Open menu

Nanoparticles developed to improve magnetic resonance scan images

(Nanowerk News) Researchers at the Chemical Technology Institute (ITQ) of the Unviersitat Politècnica de València and the Spanish Naitonal Research Council (CSIC), the Bioengineering Institute of the Universidad Miguel Hernández (UMH) and the Bioengineering, Biomaterials and Nanomedicine Networking Biomedical Research Group (CIBER-BBN), the Neurosciences Institute (UMH-CSIC) and company Inscanner SL have developed nanoparticles that improve the contrast in magnetic resonance scan images.
Measuring 90 nanometres, their clinical use could facilitate the diagnosis of hepatic, pulmonary and cardiovascular pathologies, as well as many types of tumours. Their work has been published in the Nanoscale journal ("Engineered contrast agents in a single structure for T1–T2 dual magnetic resonance imaging").
As Pablo Botella, head scientist at the CSIC’s Chemical Technology Institute explains, obtaining magnetic resonance images is a clinical diagnosis tool of great importance. “However, obtaining high quality images is usually difficult due to a lack of contrast and other changes associated with the various pathologies that are being studied, which can lead to a loss of sensitivity and complicate the diagnosis.”
In order to tackle these shortcomings, contrast agents based on soluble gadolinium (Gd3+) chelates are commonly administered intravenously. These agents make certain body structures or tissues visually different to how they would be seen if the contrast agent had not been applied. These changes are temporary and facilitate the clinical diagnosis, but the use of these products may not be advisable in some cases, specially in allergic patients or those with kidney problems.
“Furthermore, even though gadolinium improves the positive contrast of the images (clear areas), it hardly affects negative contrast (dark areas). In this sense, the use of a non-soluble form of gadolinium combined with a dark contrast agent would avoid these problems, and this is what we have developed in this project,” explains Botella.

Hybrid nanoparticles

The research team, coordinated by the Nanomedicine group of the ITQ headed by Pablo Botella, has developed hybrid nanoparticles that contain two contrast agents, gadolinium (Gd3+, which increases positive contrast) and iron (Fe3+, which raises negative contrast), protected by a stable silica cover.
The structuring of both magnetic centres in a structure with a high level of bundling leads to a synergic effect which notably increases its magnetic activity, leading to a larger increase of positive and negative contrast in magnetic resonance images compared to commercial products.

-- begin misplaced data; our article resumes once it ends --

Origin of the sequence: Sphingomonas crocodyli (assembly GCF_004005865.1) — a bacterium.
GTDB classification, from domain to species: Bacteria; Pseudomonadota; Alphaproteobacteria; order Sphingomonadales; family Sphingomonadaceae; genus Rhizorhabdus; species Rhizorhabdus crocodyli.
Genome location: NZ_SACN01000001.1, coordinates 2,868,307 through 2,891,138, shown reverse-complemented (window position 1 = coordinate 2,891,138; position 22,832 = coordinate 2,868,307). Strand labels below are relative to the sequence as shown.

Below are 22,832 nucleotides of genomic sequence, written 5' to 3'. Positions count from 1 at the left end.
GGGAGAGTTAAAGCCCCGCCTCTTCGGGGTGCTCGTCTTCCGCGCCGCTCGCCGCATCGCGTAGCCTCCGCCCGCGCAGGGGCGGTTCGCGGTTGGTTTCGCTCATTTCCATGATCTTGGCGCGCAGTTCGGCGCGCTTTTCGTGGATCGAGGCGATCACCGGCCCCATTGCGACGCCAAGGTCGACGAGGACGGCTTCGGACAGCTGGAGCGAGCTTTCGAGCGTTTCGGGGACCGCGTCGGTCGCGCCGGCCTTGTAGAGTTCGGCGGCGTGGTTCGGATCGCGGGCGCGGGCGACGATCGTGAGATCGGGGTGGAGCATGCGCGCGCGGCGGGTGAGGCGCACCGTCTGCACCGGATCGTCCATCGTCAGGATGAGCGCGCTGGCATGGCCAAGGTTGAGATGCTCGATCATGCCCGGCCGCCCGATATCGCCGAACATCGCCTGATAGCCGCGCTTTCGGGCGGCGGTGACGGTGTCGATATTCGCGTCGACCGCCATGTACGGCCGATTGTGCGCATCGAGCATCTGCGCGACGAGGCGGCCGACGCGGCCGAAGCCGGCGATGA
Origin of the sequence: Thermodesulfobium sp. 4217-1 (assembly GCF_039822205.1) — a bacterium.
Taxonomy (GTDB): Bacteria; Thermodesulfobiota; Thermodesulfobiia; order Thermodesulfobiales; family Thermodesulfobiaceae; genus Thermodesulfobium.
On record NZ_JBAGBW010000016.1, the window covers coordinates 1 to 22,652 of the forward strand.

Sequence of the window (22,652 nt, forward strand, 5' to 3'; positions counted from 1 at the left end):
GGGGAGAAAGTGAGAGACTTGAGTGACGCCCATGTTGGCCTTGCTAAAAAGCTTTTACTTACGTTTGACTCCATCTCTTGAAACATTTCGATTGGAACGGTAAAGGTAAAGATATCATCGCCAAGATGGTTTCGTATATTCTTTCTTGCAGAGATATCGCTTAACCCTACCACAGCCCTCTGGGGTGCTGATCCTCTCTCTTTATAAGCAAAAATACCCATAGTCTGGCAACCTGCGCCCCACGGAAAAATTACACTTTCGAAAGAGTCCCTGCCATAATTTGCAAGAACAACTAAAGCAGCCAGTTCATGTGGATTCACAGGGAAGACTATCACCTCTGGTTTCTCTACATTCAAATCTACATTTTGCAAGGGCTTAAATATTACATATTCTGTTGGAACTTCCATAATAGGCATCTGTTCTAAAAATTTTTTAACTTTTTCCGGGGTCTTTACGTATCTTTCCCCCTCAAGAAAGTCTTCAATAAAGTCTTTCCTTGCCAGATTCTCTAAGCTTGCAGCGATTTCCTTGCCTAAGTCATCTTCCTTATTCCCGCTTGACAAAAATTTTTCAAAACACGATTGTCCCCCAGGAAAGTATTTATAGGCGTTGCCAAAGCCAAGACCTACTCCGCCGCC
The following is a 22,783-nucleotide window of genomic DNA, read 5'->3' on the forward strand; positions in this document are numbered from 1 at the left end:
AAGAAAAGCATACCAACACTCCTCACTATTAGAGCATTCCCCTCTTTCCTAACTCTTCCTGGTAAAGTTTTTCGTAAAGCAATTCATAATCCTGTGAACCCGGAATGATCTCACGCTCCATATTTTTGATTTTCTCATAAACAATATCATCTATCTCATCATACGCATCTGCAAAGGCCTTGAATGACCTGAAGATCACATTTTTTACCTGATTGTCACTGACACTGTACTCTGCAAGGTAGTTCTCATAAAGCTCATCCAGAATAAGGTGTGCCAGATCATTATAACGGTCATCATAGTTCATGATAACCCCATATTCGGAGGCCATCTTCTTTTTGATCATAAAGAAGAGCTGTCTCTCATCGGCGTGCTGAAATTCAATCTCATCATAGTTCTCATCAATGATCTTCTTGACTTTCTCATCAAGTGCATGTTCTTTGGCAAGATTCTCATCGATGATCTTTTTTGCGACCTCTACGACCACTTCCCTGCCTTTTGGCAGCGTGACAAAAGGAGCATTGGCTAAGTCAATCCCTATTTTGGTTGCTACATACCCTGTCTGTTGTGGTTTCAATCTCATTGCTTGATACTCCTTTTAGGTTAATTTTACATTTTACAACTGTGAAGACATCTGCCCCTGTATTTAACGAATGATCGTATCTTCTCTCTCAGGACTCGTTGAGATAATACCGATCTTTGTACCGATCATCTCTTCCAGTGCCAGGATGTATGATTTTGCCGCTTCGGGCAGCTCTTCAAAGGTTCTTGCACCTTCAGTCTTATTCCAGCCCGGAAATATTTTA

Moreover, the cover makes it possible to add molecules that stabilise the particles in physiological environments (such as polyethylene glycol), as well as molecules that will direct the product to a specific therapeutic target.
In this respect, “nanoparticles can selectively accumulate on certain pathological tissues, as long as there is an appropriate guiding molecule. This would be useful for the diagnosis of several types of cancer; we are currently working on its use for prostate cancer, and are obtaining positive results,” adds Botella.
The results obtained in animals makes it possible to clearly observe that after the intravenous administration of this new contrast agent there is a significant improvement of positive and negative contrast in tissues where the nanoparticles accumulate.
On the other hand, says Eduardo Fernández, of the Bioengineering Institute of the UMH and CIBER BBN, “our results suggest that this new type of contrast agents based on hybrid nanoparticles is not toxic for the animals in which it was tested, and the nanoparticles are completely eliminated through biliary and kidney activity, which attests to its great potential.”
“The results obtained on an animal model suggest a variable improvement depending on the tissue, of up to 78% of the signal intensity in magnetic resonance images, making clinical diagnosis easier,” concludes Pablo Botella. The signal intensity increase involves a raise in contrast, which in turn improves resolution, allowing the radiologist to clearly differentiate between pathological tissue and background noise.
Source: Asociación RUVID
Subscribe to a free copy of one of our daily
Nanowerk Newsletter Email Digests
with a compilation of all of the day's news.
 
These articles might interest you as well: